6 Jul 2017
Summer is finally starting to heat up here in the northeast. Now seems like a good time to review products that are designed for extreme temperature applications. These applications typically include solar panel installations, refrigerated warehouses or factories and many other locations with extreme high and low temperature conditions.
Any conduit that is intended for high or low temperatures must go through testing to determine safe working limits. Underwriter’s Laboratories (UL®) conducts low temperature flexibility, cold bend, cold impact, sunlight resistance as well as and other physical property testing to determine the appropriate operating temperature range for the conduit. Common temperature ratings for Hi-Low temperature liquidtight conduits are a low of -55°C / -67°F to a high of 105°C / 221°F when used in a dry location. For wet or oily conditions, ratings range from a low of 60°C / 140°F and 70°C / 158°F respectively.
Conduit temperature ratings should not be exceeded, and it is important to select conduits that can comfortably handle the high and low temperature requirements of an installation. Operating at or close to maximum or minimum temperature ratings for extended periods of time can shorten service life.
Hi-Low temperature conduits have additional properties that ensure the protection of the conductors. In solar installations for example, the conduit material must be able to withstand UV radiation from sunlight, as well as high and low temperatures, without cracking or degradation. In refrigerated warehouses or environments with temperature fluctuations, the conduit should be rated for wet locations to compensate for any condensation or moisture build-up that may occur.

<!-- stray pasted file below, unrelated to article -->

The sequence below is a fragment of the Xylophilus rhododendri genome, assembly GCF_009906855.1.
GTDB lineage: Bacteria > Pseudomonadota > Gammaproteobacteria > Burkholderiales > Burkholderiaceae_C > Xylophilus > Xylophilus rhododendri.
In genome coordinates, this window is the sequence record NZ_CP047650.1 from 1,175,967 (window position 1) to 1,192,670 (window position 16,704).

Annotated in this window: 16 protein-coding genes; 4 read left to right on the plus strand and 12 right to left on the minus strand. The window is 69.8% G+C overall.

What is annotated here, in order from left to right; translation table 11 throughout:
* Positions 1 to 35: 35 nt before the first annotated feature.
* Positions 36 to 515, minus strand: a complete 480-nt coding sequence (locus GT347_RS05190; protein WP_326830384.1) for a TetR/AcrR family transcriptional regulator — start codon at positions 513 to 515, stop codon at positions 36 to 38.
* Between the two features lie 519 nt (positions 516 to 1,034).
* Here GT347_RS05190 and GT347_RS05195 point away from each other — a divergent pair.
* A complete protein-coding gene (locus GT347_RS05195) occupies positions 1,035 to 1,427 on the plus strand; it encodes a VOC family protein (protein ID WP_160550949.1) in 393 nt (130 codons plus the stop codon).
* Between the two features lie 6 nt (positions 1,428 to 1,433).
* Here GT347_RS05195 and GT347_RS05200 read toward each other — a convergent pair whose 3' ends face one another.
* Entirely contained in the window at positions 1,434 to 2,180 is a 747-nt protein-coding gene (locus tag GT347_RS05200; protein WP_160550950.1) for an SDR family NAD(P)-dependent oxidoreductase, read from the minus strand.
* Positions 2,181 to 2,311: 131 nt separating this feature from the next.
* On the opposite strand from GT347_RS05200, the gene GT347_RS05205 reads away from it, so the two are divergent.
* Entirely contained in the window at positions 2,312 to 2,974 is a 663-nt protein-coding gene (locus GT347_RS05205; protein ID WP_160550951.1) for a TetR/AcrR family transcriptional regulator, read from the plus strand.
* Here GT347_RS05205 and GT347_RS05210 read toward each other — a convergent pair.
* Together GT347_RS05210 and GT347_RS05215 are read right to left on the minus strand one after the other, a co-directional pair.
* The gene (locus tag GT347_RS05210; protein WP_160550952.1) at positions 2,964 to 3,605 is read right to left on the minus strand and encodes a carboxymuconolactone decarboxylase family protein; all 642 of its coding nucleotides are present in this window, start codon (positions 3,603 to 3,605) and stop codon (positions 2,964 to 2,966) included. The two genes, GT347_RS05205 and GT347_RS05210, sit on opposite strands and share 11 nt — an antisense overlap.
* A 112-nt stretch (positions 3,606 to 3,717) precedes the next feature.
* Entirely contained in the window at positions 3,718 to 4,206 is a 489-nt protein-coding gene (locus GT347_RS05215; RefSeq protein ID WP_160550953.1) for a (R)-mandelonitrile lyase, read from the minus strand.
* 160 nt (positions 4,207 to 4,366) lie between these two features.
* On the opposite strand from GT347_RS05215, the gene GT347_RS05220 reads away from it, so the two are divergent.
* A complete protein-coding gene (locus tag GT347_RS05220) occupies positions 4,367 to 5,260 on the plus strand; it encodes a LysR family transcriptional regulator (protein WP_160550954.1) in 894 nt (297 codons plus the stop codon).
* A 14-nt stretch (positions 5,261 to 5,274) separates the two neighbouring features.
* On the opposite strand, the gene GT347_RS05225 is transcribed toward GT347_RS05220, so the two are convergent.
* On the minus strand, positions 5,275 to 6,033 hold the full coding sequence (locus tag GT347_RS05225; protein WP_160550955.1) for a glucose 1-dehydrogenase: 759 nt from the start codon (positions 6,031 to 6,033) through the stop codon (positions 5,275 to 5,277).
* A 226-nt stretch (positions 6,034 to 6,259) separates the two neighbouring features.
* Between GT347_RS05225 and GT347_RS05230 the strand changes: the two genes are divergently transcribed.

AFC Cable offers several products that are suitable for use in high or low temperature situations. The UL® listed Hi-Low Temperature Type LFMC (6900 series) has a rugged moisture, sunlight and oil resistant PVC jacket with high and low temperature ratings. Non-UL® Extreme Temperature Liquidtight is also available for applications approved by the Authority Having Jurisdiction (AHJ).
Our Renewable Energy Application page has additional information on solar application wiring methods.
Get an email alert whenever a new article is published to the blog.